December 6, 2019

Lawmakers Trade Blame as Congressional Deficit Talks Crumble

The stalemate was the latest sign of partisan deadlock in Washington, which members of both parties do not expect to lift until the 2012 election has clarified which party has the upper hand.

Barring an unexpected turnaround before Monday’s deadline, the failure of the special Congressional deficit committee will be the third high-profile effort to fall short of a deal in the last 12 months, including a bipartisan deficit commission and talks last summer between President Obama and Speaker John A. Boehner.

By law, the special Congressional committee’s inability to reach an agreement will trigger $1.2 trillion in automatic spending cuts over 10 years to the military and domestic programs, to start in 2013.

As time wound down to a Monday night deadline for an agreement, Capitol Hill lacked the frenzied negotiation typical of a Congressional race to beat the clock. Instead, many members — well aware that Congressional approval ratings are near historic lows in polls — seemed resigned to the fact that Democrats and Republicans remained far apart on major budget issues, especially tax increases on the affluent, which Democrats insist must be part of any deficit solution and which Republicans oppose.

The White House called on the 12 members of the special committee to finish their work, but with no expectation of a breakthrough, the leaders of the committee planned to issue a statement on Monday acknowledging that they had failed to reach an agreement. And lawmakers on the panel, which is evenly divided between the two parties, blamed one another for the failure.

Many outside Washington, including on Wall Street, had low expectations for the committee, and some analysts predicted that the breakdown might not have a major effect on financial markets. But the developments added to the air of uncertainty at a time when the world economy is coping with Europe’s debt problems and a sluggish recovery from the 2008 financial crisis. Some members of Congress were vowing to pass legislation to repeal the automatic cuts, locked in by the law that raised the debt ceiling in August.

Once they return from their Thanksgiving recess, members of Congress face another set of decisions with the potential to hamstring the economy. A temporary payroll-tax cut for nearly all households and jobless benefits for many long-term unemployed are scheduled to expire at year’s end, and many economists predict that growth and hiring will slow further if such measures are not renewed.

On Sunday, in the halls of the Capitol and on television talk shows, Democrats and Republicans offered strikingly different post-mortems for the process.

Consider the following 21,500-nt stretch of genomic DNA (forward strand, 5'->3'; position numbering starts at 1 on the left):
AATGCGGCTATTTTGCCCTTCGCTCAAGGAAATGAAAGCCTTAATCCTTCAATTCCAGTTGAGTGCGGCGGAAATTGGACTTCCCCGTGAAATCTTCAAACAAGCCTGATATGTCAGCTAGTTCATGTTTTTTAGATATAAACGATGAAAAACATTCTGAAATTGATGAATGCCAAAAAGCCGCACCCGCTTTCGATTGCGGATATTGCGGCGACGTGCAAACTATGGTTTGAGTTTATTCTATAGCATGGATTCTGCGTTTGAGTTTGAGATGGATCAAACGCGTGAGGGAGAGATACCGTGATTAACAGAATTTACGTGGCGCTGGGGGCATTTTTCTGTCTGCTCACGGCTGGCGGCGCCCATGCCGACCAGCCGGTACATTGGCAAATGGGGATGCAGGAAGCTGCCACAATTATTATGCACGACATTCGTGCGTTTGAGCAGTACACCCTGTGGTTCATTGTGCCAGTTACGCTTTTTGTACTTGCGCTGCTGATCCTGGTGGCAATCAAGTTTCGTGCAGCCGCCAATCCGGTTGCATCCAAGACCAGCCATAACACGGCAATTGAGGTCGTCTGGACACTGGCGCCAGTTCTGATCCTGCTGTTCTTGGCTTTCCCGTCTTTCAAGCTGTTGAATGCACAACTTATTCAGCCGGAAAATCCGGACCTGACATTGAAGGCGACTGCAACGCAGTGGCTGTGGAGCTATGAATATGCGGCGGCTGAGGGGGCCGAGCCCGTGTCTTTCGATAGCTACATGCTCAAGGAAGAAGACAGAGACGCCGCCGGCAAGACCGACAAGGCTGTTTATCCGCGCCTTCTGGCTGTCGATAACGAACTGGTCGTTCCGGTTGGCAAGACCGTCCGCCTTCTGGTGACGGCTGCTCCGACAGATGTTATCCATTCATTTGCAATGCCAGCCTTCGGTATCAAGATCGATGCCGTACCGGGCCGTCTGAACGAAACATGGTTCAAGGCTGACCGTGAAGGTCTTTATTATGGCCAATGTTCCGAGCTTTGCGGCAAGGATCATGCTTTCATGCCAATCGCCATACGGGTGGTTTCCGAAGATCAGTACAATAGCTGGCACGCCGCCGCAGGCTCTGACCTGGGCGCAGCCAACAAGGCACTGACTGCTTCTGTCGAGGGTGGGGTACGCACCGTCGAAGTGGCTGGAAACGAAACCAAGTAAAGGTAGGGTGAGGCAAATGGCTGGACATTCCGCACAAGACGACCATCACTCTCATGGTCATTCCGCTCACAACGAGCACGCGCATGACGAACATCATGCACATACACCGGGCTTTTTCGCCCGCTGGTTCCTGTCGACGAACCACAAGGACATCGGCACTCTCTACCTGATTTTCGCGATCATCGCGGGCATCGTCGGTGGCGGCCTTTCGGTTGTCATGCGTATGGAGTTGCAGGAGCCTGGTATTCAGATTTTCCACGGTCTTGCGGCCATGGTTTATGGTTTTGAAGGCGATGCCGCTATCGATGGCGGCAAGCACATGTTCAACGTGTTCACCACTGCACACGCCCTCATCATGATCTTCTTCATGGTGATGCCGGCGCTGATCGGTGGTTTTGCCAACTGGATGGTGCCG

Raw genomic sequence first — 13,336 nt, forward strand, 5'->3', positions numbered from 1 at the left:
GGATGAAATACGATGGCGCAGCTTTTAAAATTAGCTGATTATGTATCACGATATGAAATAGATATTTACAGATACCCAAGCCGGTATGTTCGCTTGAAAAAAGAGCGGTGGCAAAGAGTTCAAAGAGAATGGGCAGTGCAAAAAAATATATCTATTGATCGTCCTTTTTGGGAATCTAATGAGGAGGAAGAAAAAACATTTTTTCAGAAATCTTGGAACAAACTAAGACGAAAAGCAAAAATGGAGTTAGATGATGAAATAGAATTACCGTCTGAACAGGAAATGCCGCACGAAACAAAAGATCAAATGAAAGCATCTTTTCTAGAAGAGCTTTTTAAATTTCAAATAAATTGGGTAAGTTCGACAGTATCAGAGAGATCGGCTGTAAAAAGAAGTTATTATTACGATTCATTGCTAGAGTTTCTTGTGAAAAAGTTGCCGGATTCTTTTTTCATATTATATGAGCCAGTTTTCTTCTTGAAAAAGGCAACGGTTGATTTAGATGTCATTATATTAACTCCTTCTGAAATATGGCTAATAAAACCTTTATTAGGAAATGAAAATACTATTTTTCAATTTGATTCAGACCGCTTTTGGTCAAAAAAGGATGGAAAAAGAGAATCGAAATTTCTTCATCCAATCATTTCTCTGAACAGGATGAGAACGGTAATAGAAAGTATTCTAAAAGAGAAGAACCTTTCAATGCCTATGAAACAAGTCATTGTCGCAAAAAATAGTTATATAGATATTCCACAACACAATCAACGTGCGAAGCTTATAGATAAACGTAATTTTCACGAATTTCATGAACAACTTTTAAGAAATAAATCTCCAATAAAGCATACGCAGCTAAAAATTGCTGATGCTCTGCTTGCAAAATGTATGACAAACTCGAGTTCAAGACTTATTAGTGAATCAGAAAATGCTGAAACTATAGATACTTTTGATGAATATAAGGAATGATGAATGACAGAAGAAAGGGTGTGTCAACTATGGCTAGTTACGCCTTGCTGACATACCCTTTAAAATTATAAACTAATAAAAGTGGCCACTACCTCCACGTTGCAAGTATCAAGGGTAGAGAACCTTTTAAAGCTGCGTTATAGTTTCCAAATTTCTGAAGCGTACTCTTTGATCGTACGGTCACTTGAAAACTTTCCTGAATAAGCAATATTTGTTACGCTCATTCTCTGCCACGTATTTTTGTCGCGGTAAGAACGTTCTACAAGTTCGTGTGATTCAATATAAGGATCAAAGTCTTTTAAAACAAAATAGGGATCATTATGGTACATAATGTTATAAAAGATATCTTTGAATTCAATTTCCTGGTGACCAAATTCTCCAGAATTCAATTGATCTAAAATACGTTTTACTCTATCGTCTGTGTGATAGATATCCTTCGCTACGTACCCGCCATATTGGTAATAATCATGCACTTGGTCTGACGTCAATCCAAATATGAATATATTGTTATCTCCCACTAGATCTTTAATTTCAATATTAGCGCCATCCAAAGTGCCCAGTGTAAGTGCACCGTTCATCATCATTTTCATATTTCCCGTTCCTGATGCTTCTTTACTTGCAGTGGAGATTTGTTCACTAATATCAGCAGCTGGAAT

Democrats blamed the Republicans for their unwillingness to yield on a no-new-taxes pact they signed at the request of a conservative antitax group, arguing that the American public realizes that no grand deal could be reached without a combination of spending cuts and new tax revenue.

“As long as we have some Republican lawmakers who feel more enthralled with a pledge they took to a Republican lobbyist than they do to a pledge to the country to solve the problems, this is going to be hard to do,” Senator Patty Murray, Democrat of Washington and the committee’s co-chairwoman, said on CNN’s “State of the Union.”

But Representative Jeb Hensarling, Republican of Texas, the co-chairman, said it was the Democrats’ inflexibility that had caused the impasse, particularly when it came to agreeing to major money-saving changes in social programs like Medicare and Social Security.

“Unfortunately, what we haven’t seen in these talks from the other side is any Democrats willing to put a proposal on the table that actually solves the problems,” Mr. Hensarling said on “Fox News Sunday.”

At the White House, officials made a final effort to spur the committee on to a solution. “Avoiding accountability and kicking the can down the road is how Washington got into this deficit problem in the first place,” a White House spokeswoman, Amy Brundage, said in a statement. “So Congress needs to do its job here and make the kind of tough choices to live within its means that American families make every day.”

The panel’s apparent failure has already become a topic in the 2012 presidential campaign. Mitt Romney, speaking in New Hampshire on Sunday, blamed President Obama, saying he should have been more involved in pushing for a deal.

“He hasn’t had any role. He’s done nothing,” Mr. Romney said. “This is another example of failed leadership.”

But another committee member, Senator John Kerry, Democrat of Massachusetts, said on “Meet the Press” that President Obama and White House budget officials “were asked to be hands off.”

Jackie Calmes, Robert Pear and Jennifer Steinhauer contributed reporting.

Article source: http://feeds.nytimes.com/click.phdo?i=6c2607e243b1b7d0960dd1ad68c60b72

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